It has no hook, no melody. It hardly has a rhythm, nor does it have a chorus. There is nothing memorable about 15th-century music. So what part of it draws students, Jesuits, neighbors, and music-lovers to completely fill St. Mary’s Chapel in order to listen to it? What could possibly be the appeal to music that one can’t dance to, get stuck in one’s head, or even understand without a translation?
In short, Blue Heron made it seamlessly enjoyable. The performance group based out of Boston College and Boston University is led by its vast knowledge of historical musical practices, particularly from the Renaissance and Medieval periods. Its collection of music spans centuries and stretches across various styles and genres, specializing in 15th-century Franco-Flemish and early 16th-century English polyphony.
Polyphony is a style of musical composition employing two or more simultaneous but relatively independent melodic lines. This sounds more complicated and primeval than it actually is—polyphony exists in the music we listen to today. Some modern examples of polyphony include “Boondocks” by country powerhouse group Little Big Town, or perhaps even more recognizable, “Bohemian Rhapsody” by Queen. The effects of polyphony are simple, but they create a big difference in the music we hear—they add depth, enrich texture, and make for a more dramatic and reverent sounding piece that is more likely to appeal to emotions compared to one with just a solo singer.
Listening to Blue Heron perform is important because they teach us the roots of the music we listen to today. Singing along to Freddie Mercury’s famous operatic section of “Bohemian Rhapsody” might feel like second nature, but it is quintessential to understand how that style of song came about. It might be a stretch, but the stylistic aspects of “Bohemian Rhapsody” are directly connected to those used in 15th-century music.
Blue Heron visited St. Mary’s Chapel as a part of its Ockeghem @600 series, which honors the work of Johannes Ockeghem, and will end in 2021 to commemorate his 600th birthday. Ockeghem was a famed composer of the Franco-Flemish school in the 15th-century known for his 14 surviving masses.
An important point to note about hearing Blue Heron at BC is its location: St. Mary’s Chapel is a space similar to those where this type of music was originally meant to be performed. The acoustics in the chapel were amazing; each singer’s voice stood out so clearly. Their voices bounced off each other and echoed within the walls of the chapel. The air inside felt so dense with harmonies, it was almost dizzying.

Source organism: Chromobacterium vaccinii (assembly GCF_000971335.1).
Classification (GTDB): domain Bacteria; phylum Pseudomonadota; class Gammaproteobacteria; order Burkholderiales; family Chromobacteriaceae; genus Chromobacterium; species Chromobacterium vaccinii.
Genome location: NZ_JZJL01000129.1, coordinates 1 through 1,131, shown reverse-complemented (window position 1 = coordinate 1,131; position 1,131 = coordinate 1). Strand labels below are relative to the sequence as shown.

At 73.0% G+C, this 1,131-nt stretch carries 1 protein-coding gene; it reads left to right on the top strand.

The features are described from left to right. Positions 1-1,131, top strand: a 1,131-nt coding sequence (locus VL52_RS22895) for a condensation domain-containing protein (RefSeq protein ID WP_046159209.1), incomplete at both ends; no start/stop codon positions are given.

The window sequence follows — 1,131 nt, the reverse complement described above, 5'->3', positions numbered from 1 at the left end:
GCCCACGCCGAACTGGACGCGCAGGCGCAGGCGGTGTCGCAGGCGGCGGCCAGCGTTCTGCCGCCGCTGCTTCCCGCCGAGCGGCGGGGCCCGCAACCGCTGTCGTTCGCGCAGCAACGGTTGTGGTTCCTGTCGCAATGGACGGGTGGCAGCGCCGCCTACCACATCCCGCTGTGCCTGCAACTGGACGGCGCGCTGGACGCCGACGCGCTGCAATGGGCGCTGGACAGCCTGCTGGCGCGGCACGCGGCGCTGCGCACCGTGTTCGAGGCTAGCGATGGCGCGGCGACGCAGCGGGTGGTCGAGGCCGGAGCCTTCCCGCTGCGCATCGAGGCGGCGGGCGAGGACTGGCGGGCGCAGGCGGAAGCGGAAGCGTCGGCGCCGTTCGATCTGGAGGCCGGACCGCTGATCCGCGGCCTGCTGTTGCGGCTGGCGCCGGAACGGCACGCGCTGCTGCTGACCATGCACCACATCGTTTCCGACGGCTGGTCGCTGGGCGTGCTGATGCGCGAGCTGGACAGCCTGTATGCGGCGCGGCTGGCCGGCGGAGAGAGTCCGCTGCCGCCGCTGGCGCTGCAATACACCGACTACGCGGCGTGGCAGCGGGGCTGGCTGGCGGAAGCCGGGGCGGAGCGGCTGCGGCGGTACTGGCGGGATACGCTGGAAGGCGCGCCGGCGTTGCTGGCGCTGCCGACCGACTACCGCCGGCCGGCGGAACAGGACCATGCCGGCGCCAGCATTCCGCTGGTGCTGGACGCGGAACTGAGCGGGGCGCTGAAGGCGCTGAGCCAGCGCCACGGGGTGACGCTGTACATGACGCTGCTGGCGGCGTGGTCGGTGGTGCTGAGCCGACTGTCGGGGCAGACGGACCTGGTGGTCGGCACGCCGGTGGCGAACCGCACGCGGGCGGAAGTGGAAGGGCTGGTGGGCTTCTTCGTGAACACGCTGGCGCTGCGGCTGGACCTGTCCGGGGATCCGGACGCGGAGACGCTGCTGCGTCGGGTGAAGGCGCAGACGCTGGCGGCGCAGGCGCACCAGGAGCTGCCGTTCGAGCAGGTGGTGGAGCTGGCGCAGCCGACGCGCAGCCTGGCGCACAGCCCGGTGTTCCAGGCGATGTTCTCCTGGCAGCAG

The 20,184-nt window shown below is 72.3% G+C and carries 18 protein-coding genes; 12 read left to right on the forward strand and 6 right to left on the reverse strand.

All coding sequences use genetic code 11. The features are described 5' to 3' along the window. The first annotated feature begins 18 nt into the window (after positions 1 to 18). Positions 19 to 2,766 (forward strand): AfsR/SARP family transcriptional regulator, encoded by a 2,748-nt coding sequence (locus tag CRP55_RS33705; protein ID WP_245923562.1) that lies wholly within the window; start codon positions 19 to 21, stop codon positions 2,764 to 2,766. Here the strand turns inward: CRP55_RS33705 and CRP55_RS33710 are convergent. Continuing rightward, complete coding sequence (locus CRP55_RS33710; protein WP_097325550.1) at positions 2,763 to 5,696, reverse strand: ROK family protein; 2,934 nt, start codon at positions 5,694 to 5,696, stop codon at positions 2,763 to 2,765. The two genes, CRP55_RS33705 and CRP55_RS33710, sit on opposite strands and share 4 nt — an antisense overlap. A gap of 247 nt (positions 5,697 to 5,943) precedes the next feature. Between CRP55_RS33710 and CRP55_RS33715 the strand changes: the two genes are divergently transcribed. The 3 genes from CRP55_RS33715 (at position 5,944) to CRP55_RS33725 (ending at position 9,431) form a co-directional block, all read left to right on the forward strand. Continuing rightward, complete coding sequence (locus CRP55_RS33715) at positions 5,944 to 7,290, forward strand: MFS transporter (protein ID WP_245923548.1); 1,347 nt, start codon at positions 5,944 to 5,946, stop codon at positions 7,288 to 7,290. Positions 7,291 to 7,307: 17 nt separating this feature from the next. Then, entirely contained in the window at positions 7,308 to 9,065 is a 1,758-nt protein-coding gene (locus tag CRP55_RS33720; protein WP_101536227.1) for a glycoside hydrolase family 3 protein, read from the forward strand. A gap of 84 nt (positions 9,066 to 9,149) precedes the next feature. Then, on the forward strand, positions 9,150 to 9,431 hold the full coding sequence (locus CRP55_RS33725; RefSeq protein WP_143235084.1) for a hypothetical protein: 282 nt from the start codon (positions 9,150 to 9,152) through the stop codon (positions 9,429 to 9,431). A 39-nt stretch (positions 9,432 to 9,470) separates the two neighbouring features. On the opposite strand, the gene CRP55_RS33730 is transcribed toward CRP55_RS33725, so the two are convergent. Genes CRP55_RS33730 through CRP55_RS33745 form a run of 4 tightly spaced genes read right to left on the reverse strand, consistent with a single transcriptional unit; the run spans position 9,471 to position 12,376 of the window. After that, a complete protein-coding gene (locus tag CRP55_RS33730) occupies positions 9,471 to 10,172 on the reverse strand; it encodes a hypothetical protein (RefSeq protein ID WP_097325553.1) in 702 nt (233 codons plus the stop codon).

Much of the music played, especially noticeable during “Celsitonantis ave genitrix,” was somewhat trance-inducing. The entire audience was drawn into the music, fully feeling the harmonies and textures being performed. The lack of instrumentation allows one to completely grasp each and every detail.
Having said this, although one could easily hear musical techniques such as polyphony and harmony, and therefore truly feel the emotions they are trying to convey, it was impossible to understand the words they were singing (unless you speak Latin, of course). Translation booklets were provided for the audience, but it was difficult to catch some pieces. Oftentimes, the words they were singing did not resemble how one would think to read the word, making it easy to lose one’s spot. At one point, the older woman next to me was following along using the translation to the wrong song, yet she was still completely engrossed with the beautiful harmonies resonating throughout the chapel.
On the surface, Renaissance music, complete with its polyphony, harmony, and texture, is indeed boring to the average person. But there is a difference between finding beauty and significance within the music even though it’s not what one will listen to in one’s free time and the outright rejection of its ideals and historical qualities—one is appreciation, the other is ignorance. Blue Heron brought out the best of Renaissance music, so that even though one might not run back home to find it on Spotify, they still truly appreciated, felt, and learned about this unique and important style of music that laid the groundwork for the modern music we know and love today.